• Teach family members how to use text messaging (also known as SMS or Short Message Service).
    • Subscribe to alert services. Many communities now have systems that will send instant text alerts or e-mails to let you know about bad weather, road closings, local emergencies, etc. Sign up by visiting your local Office of Emergency Management website.

    Planning to Stay or Go

    Depending on your circumstances and the nature of the emergency, the first important decision is whether you stay where you are or evacuate. You should understand and plan for both possibilities. Use common sense and available information, including what you are learning here, to determine if there is an immediate danger. In any emergency, local authorities may or may not immediately be able to provide information on what is happening and what you should do. However, you should watch TV, listen to the radio, or check the Internet often for information or official instruction as it becomes available.

    Emergency Information

    Find out what kinds of disasters, both natural and man-made, are most likely to occur in your area and how you will be notified. Methods of getting your attention vary from community to community. One common method is to broadcast via emergency radio and TV broadcasts. You might hear a special siren, or get a telephone call, or emergency workers may go door-to-door.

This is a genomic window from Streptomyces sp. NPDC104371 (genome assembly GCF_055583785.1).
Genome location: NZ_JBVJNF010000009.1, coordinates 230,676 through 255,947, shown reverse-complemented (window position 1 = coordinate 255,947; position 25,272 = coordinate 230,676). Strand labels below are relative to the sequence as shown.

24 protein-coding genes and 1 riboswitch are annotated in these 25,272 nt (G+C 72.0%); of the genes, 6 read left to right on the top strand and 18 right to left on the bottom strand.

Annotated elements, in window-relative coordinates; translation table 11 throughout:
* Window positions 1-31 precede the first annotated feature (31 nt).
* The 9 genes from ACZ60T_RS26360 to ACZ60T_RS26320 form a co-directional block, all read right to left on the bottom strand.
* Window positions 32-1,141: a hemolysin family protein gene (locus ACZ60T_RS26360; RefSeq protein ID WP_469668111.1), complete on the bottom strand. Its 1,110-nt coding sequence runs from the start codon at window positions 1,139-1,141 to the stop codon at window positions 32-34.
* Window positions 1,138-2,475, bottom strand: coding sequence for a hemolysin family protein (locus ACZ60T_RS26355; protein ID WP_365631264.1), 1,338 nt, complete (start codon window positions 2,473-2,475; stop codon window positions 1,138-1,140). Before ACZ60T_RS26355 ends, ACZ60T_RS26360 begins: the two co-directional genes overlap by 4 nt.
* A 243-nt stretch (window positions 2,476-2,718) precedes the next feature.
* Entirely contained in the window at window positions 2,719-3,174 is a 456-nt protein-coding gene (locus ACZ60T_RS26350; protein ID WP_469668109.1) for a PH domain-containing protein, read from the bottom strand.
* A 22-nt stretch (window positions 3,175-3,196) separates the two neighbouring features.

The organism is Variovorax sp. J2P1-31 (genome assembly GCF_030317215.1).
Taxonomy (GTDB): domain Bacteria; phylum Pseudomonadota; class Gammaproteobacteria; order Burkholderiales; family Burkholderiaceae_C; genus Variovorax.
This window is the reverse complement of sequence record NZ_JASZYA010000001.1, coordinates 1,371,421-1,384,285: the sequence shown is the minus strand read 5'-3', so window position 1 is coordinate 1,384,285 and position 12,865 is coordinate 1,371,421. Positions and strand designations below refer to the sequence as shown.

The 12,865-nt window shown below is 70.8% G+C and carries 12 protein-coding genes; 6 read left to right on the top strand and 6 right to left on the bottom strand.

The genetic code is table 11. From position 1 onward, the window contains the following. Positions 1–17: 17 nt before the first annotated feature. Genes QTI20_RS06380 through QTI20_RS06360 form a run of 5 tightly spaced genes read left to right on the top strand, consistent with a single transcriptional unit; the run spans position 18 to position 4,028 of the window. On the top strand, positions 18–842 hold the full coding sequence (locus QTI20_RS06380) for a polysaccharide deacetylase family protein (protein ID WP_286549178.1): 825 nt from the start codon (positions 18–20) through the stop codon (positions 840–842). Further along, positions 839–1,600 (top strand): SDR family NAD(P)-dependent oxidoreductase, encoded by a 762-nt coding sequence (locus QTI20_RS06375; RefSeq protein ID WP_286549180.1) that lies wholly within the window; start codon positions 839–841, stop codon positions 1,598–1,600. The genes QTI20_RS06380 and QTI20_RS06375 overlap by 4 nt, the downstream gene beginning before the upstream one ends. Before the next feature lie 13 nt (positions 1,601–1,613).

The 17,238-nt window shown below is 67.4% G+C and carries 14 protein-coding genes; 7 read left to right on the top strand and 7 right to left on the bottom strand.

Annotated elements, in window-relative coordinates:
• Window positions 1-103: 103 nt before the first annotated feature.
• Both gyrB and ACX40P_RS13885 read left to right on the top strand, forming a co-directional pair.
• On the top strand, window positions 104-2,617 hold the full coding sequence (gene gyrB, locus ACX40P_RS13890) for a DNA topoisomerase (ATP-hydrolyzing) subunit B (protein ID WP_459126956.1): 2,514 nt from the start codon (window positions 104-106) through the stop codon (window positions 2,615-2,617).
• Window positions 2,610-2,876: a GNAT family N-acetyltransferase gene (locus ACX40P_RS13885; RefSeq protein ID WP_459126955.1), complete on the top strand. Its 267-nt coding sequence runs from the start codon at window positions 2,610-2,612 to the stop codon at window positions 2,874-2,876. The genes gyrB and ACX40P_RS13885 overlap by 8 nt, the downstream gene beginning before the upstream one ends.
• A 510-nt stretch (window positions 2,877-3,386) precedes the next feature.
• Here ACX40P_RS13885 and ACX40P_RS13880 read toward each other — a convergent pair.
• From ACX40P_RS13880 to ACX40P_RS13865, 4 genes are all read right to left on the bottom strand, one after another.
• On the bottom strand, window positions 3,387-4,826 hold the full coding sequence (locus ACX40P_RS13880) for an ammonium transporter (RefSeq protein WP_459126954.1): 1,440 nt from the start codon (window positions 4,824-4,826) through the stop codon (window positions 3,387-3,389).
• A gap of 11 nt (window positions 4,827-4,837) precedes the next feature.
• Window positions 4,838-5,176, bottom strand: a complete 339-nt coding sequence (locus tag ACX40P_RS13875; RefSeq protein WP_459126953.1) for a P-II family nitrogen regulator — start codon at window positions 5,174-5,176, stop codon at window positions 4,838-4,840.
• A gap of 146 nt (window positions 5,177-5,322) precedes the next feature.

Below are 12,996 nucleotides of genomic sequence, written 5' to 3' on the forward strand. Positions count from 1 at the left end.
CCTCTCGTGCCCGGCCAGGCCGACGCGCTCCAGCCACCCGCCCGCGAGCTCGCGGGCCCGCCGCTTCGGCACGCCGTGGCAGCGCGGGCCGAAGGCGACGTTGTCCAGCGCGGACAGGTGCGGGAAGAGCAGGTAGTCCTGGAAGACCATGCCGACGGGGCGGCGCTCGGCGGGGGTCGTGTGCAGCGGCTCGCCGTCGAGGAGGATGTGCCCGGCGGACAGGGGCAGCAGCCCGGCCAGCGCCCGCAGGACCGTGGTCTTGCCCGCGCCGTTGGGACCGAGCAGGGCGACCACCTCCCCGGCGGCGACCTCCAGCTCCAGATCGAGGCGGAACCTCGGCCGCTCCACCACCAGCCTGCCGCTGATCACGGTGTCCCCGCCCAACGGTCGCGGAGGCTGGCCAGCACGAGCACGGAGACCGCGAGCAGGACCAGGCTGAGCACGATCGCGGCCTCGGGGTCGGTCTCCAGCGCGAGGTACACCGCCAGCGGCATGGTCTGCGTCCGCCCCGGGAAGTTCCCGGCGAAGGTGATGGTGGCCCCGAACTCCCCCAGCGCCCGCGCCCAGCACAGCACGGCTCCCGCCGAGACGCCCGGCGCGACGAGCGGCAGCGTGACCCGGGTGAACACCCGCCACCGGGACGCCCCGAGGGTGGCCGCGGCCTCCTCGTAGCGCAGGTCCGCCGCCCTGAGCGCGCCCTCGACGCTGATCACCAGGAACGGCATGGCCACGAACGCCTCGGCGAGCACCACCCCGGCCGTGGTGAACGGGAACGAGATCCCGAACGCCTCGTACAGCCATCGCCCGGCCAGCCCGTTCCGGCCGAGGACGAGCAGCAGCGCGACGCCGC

Emergency Plans

    There are tools available on www.ready.gov to help you create and print a Comprehensive Family Emergency Plan. You may also want to inquire about emergency plans at places where your family spends time: work, daycare, and school. If no plans exist, consider volunteering to help create one. Talk to your neighbors about how you can work together in the event of an emergency. You will be better prepared to safely reunite your family and loved ones during an emergency if you think ahead and communicate with others in advance.

  4. Be Informed
    Some of the things you can do to prepare for the unexpected, such as making an emergency supply kit and developing a family communications plan, are the same for both a natural or man-made emergency.

    However, there are important differences among potential emergencies that will impact the decisions you make and the actions you take. Learn more about the potential emergencies that could happen where you live and the appropriate way to respond to them. In addition, learn about the emergency plans that have been established in your area by your state and local government.

Here are some helpful websites to help you create and maintain your disaster preparedness plan:

www.ready.gov In addition to the information provided above, the Ready America website offers several downloadable publications for your use. Click on the links below “Ready Publications” link on the home page to view, download and order publications

www.fema.gov Visit FEMA's Plan & Prepare webpage for access to information about preparing for specific natural disasters, and downloadable guides to planning and preparing for a disaster.

www.redcross.org For more information about disasters specific to your area of the country, visit the Red Cross's "Tools and Resources" page for a complete list of downloadable disaster information.